What is germination?

Germination is the first stage of the cannabis growth cycle : the process that brings a cannabis seed out of its hibernation period and starts the cannabis growth process. After all, seeds in a bag don’t spontaneously start developing roots. Also known as “popping” seeds, seed germination begins when a seed receives environmental cues letting it know the setting is perfect to start growth.

See also  Guard dawg seeds

Germination is the process that brings a cannabis seed out of its hibernation period and starts the cannabis growth process. Photo by: Gina Coleman/Weedmaps

Image lightbox

When a seed enters an environment with enough moisture, it will increase in size and slowly break out of its shell. A seedling or germ forms from which roots will emerge, helping the baby plant absorb nutrients from the soil. Seeds naturally develop roots facing down and stems stretching upward, allowing the young cannabis plant to simultaneously feed off light and earth.

It’s essential to acquire high-quality cannabis seeds for germination, as these will go on to become high-quality cannabis plants. Seeds that are fresh-feeling or too green indicate that they haven’t reached full maturity, while pale-green, white, or very dark cannabis seeds may have trouble sprouting. However, it’s tricky to know the outcome of a popped seed, so trying may be worthwhile. If you’re not ready to pop your seeds yet, store them in a dark, cool place until it’s time for germination.

Preparing to germinate cannabis seeds

Germination itself is a crucial aspect of cannabis cultivation. The seed germination process is the foundation of every marijuana plant, and steps can be taken to boost successful popping. For example, some cultivators improve germination attempts by soaking seeds in 1% hydrogen peroxide or a compost tea for 12 hours beforehand to kill any dangerous pests.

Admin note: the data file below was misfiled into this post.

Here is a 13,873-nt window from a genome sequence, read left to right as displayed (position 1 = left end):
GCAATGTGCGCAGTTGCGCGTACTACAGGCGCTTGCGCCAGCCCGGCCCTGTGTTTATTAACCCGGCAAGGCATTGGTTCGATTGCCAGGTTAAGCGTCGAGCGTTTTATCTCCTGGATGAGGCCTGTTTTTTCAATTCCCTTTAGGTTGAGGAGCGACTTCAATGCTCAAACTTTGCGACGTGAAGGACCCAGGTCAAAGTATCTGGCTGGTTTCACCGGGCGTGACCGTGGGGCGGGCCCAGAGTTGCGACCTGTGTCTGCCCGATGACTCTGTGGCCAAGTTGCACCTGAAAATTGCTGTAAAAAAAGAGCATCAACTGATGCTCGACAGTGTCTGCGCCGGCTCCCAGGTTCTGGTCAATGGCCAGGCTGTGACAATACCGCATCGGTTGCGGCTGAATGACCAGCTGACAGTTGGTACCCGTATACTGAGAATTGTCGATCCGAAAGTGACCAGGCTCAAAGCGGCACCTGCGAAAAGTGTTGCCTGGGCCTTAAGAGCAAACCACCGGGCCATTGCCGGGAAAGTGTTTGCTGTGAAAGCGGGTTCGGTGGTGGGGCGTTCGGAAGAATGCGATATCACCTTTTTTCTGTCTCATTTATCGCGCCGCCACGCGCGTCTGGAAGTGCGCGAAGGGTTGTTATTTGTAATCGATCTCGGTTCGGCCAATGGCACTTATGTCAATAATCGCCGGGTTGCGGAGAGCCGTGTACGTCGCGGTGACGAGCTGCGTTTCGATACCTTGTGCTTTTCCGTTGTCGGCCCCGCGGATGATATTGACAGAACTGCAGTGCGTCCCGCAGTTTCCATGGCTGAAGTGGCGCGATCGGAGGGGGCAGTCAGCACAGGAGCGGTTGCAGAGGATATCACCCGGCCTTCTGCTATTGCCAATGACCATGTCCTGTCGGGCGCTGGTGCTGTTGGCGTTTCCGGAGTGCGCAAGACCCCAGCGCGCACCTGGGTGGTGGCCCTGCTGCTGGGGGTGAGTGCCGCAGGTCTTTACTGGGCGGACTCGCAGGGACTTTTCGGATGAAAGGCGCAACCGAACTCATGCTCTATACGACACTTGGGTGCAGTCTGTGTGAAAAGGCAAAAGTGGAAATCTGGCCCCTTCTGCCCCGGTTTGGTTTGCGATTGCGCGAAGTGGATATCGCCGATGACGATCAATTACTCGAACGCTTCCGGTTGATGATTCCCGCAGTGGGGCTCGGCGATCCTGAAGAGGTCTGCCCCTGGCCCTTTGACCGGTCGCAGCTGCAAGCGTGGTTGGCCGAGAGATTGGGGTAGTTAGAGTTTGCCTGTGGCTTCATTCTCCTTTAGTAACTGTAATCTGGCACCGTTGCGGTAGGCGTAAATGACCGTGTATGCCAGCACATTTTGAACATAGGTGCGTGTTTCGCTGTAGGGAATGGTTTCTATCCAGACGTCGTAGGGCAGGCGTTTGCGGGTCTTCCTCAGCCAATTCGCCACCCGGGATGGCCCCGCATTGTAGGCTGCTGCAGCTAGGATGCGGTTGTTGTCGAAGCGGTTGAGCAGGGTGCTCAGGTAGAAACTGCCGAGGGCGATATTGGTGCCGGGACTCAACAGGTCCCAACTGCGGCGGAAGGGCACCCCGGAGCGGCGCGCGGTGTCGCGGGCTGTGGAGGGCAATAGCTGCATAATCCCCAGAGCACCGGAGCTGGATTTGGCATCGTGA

The environment in which seeds germinate also plays a role in the outcome. While there are several different germination methods, each requires proper moisture, minimal handling, and warm springtime temperatures between 68-72 degrees Fahrenheit.

How to germinate cannabis seeds

The best germination method depends on the cultivator’s choice. Here are some of the most common ways to pop your cannabis seeds.

How to germinate seeds in soil

Soil is an easy, more natural method with which to germinate your cannabis seeds. The soil protects the fragile roots from any interference, and soil is, after all, where a cannabis plant would grow in the wild.

Soil is an easy, more natural method with which to germinate your cannabis seeds because the soil protects the fragile roots from any interference. Photo by: Gina Coleman/Weedmaps

Image lightbox

First, make sure you use the correct type of soil, either gently fertilized potting soil or a seed starter with a pH level of approximately six (6). The soil contains the right acidity and enough nutrients to strengthen your young cannabis plants for the first two weeks. Be careful not to add more nutrients, or you risk overfeeding and killing your seeds.

Place the soil in a small pot and use your finger or a pencil to push a small hole in the dirt, a bit more than half an inch deep. Insert the seed into the hole and bury it with soil. From this point on, don’t touch your seed. The young plant is fragile and knows how to position itself in the soil bed.

Gently water the soil with a spray bottle and situate your pots under a fluorescent lamp. Keep seeds away from the windowsill, as the temperature is too volatile for germination. In general, you’ll want to keep the temperature in the range of 70 to 80 degrees Fahrenheit.

Monitor your soil every day and keep it moist. Within four to seven days, you should see tiny stems sprouting from the soil.

When the seedling stems reach two to four inches in height, it’s time to transplant your cannabis into larger pots with more room for roots to spread down and out. After you’ve done this, you’ve successfully germinated your cannabis seeds into proper, young plants.